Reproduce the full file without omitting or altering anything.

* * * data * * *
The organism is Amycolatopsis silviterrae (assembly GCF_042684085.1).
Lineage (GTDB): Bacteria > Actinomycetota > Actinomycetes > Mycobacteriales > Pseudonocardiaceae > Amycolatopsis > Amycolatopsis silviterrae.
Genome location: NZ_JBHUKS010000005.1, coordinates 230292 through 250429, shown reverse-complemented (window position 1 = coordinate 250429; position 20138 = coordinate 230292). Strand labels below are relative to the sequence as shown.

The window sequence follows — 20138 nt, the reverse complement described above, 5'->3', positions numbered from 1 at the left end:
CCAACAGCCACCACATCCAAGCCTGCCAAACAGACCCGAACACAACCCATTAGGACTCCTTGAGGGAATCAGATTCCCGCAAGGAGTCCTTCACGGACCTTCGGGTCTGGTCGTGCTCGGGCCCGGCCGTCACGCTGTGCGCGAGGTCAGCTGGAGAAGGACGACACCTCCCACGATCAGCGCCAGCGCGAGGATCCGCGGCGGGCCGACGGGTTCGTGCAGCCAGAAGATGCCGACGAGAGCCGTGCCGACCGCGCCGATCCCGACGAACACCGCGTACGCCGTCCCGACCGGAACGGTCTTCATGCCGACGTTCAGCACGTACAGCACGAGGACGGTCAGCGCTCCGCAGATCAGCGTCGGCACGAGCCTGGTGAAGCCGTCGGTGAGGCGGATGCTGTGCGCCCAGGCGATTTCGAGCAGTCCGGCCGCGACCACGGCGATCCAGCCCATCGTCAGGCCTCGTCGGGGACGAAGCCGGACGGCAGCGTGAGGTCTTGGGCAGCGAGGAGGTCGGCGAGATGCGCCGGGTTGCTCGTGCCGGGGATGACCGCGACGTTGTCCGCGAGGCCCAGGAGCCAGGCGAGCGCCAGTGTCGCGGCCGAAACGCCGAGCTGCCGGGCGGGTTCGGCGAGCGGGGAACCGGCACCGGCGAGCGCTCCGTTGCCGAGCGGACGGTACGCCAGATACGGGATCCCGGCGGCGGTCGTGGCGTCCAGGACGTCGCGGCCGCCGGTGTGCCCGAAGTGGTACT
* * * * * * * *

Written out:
The organism is Amycolatopsis silviterrae (assembly GCF_042684085.1).
Lineage (GTDB): Bacteria > Actinomycetota > Actinomycetes > Mycobacteriales > Pseudonocardiaceae > Amycolatopsis > Amycolatopsis silviterrae.
Genome location: NZ_JBHUKS010000005.1, coordinates 230292 through 250429, shown reverse-complemented (window position 1 = coordinate 250429; position 20138 = coordinate 230292). Strand labels below are relative to the sequence as shown.

The window sequence follows — 20138 nt, the reverse complement described above, 5'->3', positions numbered from 1 at the left end:
CCAACAGCCACCACATCCAAGCCTGCCAAACAGACCCGAACACAACCCATTAGGACTCCTTGAGGGAATCAGATTCCCGCAAGGAGTCCTTCACGGACCTTCGGGTCTGGTCGTGCTCGGGCCCGGCCGTCACGCTGTGCGCGAGGTCAGCTGGAGAAGGACGACACCTCCCACGATCAGCGCCAGCGCGAGGATCCGCGGCGGGCCGACGGGTTCGTGCAGCCAGAAGATGCCGACGAGAGCCGTGCCGACCGCGCCGATCCCGACGAACACCGCGTACGCCGTCCCGACCGGAACGGTCTTCATGCCGACGTTCAGCACGTACAGCACGAGGACGGTCAGCGCTCCGCAGATCAGCGTCGGCACGAGCCTGGTGAAGCCGTCGGTGAGGCGGATGCTGTGCGCCCAGGCGATTTCGAGCAGTCCGGCCGCGACCACGGCGATCCAGCCCATCGTCAGGCCTCGTCGGGGACGAAGCCGGACGGCAGCGTGAGGTCTTGGGCAGCGAGGAGGTCGGCGAGATGCGCCGGGTTGCTCGTGCCGGGGATGACCGCGACGTTGTCCGCGAGGCCCAGGAGCCAGGCGAGCGCCAGTGTCGCGGCCGAAACGCCGAGCTGCCGGGCGGGTTCGGCGAGCGGGGAACCGGCACCGGCGAGCGCTCCGTTGCCGAGCGGACGGTACGCCAGATACGGGATCCCGGCGGCGGTCGTGGCGTCCAGGACGTCGCGGCCGCCGGTGTGCCCGAAGTGGTACT